Correlation of soil data with treatment performance of subsurface effluent disposal systems
Al-Shiekh Khalil, Wael, Goonetilleke, Ashantha, & Dawes, Les A. (2003) Correlation of soil data with treatment performance of subsurface effluent disposal systems. In Patterson, R. A. & Jones, M. J. (Eds.) On-site ‘03 Conference: Future Directions for On-site Systems, 30 September to 2nd October 2003, University of New England, Armidale.
The paper discusses research undertaken to contribute to providing long-term sustainable solutions for on-site sewage treatment based on soil physico-chemical evaluation. The study was conducted within the unsewered area in Logan City Council, Southeast Queensland. The unsewered areas were classified into four different zones based on the future development in the region and environmental sensitivity. Forty eight sampling sites were identified and samples taken from the A and B horizons. The selected soil samples were analysed for a range of physico-chemical characteristics such as pH, electrical conductivity, chloride ion, total nitrogen, total phosphorus, orthophosphate, cation exchange capacity (CEC), individual cations, particle size distribution, organic matter content and mineralogical composition. The soils at the different sites recorded pH levels ranging from moderately acidic to acidic. In the case of CEC, 50% of the sites reported values between 0 and 4 meq/100g, about 30% of the sites reported values from 10 to 47 meq/100g, and the remainder had values between 60 to 90 meq/100g. The data analysis showed that based on location and intended land use, about 70% of the sites investigated had inadequate capability to renovate effluent discharged to the subsurface area from a conventional septic tank. In areas which have a very low cation exchange capacity and low organic matter content, the dominant clay has a low capacity to adsorb the wastewater pollutants. It can be surmised that the use of septic tank/soil absorption systems based on conventional and typical designs would not be feasible. These sites would require extra care in designing and locating of the subsurface on-site disposal system or the use of alternatively designed systems.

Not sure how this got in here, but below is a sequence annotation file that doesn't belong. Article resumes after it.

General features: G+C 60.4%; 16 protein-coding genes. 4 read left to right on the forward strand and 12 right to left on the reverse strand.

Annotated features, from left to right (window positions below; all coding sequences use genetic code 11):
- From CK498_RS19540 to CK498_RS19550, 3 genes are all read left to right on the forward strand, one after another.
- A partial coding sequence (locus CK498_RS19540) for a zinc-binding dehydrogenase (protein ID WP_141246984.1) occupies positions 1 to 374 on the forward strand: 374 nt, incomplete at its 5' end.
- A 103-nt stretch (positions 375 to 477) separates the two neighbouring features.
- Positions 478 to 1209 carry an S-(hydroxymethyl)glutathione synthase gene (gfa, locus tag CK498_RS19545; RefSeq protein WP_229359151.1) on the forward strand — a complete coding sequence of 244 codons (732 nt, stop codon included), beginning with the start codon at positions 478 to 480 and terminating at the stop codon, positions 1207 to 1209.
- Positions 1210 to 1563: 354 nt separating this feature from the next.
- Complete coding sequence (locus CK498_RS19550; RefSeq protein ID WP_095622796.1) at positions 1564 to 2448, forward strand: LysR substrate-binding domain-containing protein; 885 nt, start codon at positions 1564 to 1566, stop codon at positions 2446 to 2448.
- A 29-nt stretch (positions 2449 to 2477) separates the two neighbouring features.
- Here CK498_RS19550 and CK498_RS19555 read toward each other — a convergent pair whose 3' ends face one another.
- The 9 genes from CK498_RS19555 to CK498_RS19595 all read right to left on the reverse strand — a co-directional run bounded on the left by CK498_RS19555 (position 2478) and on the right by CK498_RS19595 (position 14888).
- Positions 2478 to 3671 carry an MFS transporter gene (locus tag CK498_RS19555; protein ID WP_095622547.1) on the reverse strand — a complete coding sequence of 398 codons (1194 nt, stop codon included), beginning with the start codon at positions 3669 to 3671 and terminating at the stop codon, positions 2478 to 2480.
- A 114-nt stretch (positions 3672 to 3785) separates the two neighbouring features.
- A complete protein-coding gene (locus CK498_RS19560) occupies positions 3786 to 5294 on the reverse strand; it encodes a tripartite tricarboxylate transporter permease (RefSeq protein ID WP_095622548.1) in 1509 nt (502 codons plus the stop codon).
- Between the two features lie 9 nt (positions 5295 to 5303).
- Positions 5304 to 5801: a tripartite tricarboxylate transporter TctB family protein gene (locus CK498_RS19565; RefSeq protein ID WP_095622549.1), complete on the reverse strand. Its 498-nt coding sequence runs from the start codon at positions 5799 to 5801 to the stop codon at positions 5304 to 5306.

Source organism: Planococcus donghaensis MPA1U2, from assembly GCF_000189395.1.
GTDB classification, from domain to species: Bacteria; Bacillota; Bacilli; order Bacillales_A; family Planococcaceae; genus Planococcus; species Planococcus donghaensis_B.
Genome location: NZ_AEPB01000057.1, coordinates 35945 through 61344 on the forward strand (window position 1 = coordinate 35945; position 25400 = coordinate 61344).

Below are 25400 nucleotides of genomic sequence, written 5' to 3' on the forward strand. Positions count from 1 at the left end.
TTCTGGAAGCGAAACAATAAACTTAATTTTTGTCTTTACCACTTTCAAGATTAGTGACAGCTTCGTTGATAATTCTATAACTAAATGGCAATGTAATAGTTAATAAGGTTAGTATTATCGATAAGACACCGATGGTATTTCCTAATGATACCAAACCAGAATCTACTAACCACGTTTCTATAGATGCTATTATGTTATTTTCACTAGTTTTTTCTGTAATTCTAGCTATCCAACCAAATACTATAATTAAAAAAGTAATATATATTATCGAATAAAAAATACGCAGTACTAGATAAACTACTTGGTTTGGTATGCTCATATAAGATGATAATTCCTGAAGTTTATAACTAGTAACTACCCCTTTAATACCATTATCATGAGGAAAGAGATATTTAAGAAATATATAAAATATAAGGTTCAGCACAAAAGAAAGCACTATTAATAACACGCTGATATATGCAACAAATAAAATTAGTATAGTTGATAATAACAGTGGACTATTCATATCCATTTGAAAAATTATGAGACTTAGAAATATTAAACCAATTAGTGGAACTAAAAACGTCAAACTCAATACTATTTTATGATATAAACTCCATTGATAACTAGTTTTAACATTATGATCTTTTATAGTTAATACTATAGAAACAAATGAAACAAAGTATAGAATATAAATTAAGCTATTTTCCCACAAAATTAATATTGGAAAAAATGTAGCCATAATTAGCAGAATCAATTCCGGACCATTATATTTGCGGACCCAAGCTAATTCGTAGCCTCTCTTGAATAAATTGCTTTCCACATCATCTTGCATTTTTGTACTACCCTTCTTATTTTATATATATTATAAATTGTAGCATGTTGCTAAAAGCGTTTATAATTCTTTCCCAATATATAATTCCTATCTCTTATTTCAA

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|Item Type:||Conference Paper|
|Keywords:||Subsurface disposal area, Cation exchange capacity, Organic matter content|
|Subjects:||Australian and New Zealand Standard Research Classification > ENGINEERING (090000) > CIVIL ENGINEERING (090500) > Water Quality Engineering (090508)|
Australian and New Zealand Standard Research Classification > ENGINEERING (090000) > ENVIRONMENTAL ENGINEERING (090700) > Environmental Engineering Modelling (090702)
Australian and New Zealand Standard Research Classification > ENGINEERING (090000) > ENVIRONMENTAL ENGINEERING (090700) > Environmental Engineering Design (090701)
|Divisions:||Past > QUT Faculties & Divisions > Faculty of Built Environment and Engineering|
|Copyright Owner:||Copyright 2003 Lanfax Laboratories|
|Copyright Statement:||Reproduced in accordance with the copyright policy of the publisher.|
|Deposited On:||08 Jun 2006|
|Last Modified:||29 Feb 2012 23:02|
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